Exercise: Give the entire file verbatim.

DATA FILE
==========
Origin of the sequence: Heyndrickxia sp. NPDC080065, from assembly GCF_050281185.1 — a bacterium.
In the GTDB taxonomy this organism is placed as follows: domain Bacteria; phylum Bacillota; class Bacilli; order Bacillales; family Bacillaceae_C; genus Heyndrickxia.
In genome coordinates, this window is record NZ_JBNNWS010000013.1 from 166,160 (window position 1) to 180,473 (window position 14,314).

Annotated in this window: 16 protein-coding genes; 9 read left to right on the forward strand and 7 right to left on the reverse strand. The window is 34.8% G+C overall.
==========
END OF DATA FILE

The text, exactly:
Origin of the sequence: Heyndrickxia sp. NPDC080065, from assembly GCF_050281185.1 — a bacterium.
In the GTDB taxonomy this organism is placed as follows: domain Bacteria; phylum Bacillota; class Bacilli; order Bacillales; family Bacillaceae_C; genus Heyndrickxia.
In genome coordinates, this window is record NZ_JBNNWS010000013.1 from 166,160 (window position 1) to 180,473 (window position 14,314).

Annotated in this window: 16 protein-coding genes; 9 read left to right on the forward strand and 7 right to left on the reverse strand. The window is 34.8% G+C overall.